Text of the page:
My name is Riley Noehren (well, sort of) and I recently self-published my first novel, Gravity vs. the Girl ("GvsG"). GvsG began as a very rough draft completed as part of my participation in Nanowrimo back in November 2007. Through a long and often painful process that spanned the bulk of 2008 (due to my pesky day job and fluctuating self-discipline), I rewrote it into a full-length novel. I sent my completed manuscript to six agents, was promptly rejected, and back-burnered the entire thing, all the while congratulating myself just for finishing it. Writing, after all, was just a hobby, and the last thing I needed was more rejection in my life. I'm sure if I had a therapist, he or she would totally agree.
In fall 2008 I read an article somewhere about how the self-publishing industry was booming due to the advances in print-on-demand (or "POD") technology. In other words, "vanity presses," as they have been disdainfully called, were no longer just for the wealthy bad author. Nowadays, even a pauper can afford to buy his name in print, as POD enables him to purchase and store a single volume of his masterpiece as opposed to the large lots previously required.
This article--like the thousands of articles just like it that have been written as of late--really hit a nerve. I did some research and instantly realized there is NO money to be made in POD (or at least not enough for me to be able to quit that pesky day job anytime soon), but I thought it would be great to hold a tangible copy of my year-long "hobby" in my hot little hands in the same way that it is fun to finally wear a scarf you spent a long time knitting. So I hopped on over to Lulu, familiarized myself with their many helpful FAQ and templates, and figured all I had to do was reformat that manuscript and put together a cute little cover. Piece of cake.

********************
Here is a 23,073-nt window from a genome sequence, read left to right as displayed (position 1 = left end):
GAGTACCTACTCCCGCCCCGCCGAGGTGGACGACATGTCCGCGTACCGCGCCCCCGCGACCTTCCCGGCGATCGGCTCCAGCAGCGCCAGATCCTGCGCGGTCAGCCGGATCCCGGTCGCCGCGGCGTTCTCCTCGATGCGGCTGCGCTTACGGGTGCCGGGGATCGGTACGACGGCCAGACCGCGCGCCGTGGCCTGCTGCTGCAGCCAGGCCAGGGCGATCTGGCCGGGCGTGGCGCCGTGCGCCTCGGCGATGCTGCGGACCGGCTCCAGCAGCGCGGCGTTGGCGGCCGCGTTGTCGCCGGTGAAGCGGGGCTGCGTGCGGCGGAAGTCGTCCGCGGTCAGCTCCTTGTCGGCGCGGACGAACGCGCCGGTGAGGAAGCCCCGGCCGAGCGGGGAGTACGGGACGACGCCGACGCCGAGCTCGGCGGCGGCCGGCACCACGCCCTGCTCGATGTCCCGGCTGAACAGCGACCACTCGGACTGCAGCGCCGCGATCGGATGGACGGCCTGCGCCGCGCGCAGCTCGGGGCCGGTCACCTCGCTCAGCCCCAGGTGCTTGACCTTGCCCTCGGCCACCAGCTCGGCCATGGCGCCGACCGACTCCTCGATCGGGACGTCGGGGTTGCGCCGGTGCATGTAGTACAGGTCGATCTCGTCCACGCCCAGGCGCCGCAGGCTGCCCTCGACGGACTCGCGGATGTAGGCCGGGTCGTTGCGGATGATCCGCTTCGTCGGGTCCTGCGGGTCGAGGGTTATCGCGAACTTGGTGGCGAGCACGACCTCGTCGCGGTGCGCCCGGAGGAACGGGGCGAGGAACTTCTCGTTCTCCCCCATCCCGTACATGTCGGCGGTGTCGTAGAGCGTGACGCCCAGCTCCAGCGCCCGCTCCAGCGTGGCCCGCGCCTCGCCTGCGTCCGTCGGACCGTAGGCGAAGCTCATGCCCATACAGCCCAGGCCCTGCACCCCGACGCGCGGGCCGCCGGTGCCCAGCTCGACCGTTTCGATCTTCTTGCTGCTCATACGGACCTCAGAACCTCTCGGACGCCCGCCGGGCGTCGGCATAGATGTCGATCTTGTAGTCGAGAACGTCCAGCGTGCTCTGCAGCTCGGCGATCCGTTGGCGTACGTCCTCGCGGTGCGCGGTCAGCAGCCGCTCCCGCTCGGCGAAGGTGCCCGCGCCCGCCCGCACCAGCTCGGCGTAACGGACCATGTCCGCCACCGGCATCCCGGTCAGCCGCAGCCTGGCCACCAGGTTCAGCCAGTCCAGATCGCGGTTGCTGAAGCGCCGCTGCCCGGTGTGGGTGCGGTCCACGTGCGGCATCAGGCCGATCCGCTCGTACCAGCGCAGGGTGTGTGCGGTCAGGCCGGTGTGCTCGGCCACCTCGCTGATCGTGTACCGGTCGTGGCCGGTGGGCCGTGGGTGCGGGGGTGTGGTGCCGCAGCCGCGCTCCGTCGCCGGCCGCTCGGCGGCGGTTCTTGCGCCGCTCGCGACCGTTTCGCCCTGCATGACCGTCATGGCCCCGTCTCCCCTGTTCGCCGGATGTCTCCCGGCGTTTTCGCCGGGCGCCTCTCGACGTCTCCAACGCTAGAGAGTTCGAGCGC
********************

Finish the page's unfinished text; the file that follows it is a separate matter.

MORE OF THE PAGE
Wrong. As it turns out, being an author, publisher, editor, layout artist, graphic designer, computer programmer, troubleshooter, and promoter for one's POD book is hard work--so hard, in fact, that one is often tempted to overlook the multitude of errors and problems staring one in the face and hit that "publish" button far too early. If you scan the volumes on Lulu or iUniverse or the POD hub of your choice, you will see that the majority of POD authors succumb to this temptation and therefore crowd our world with a load of junk. I tried my best not to contribute to the junkfest, I promise, but the process nearly killed me. And only after it was all done did I finally remember that I have never, EVER worn a scarf I knitted anyway.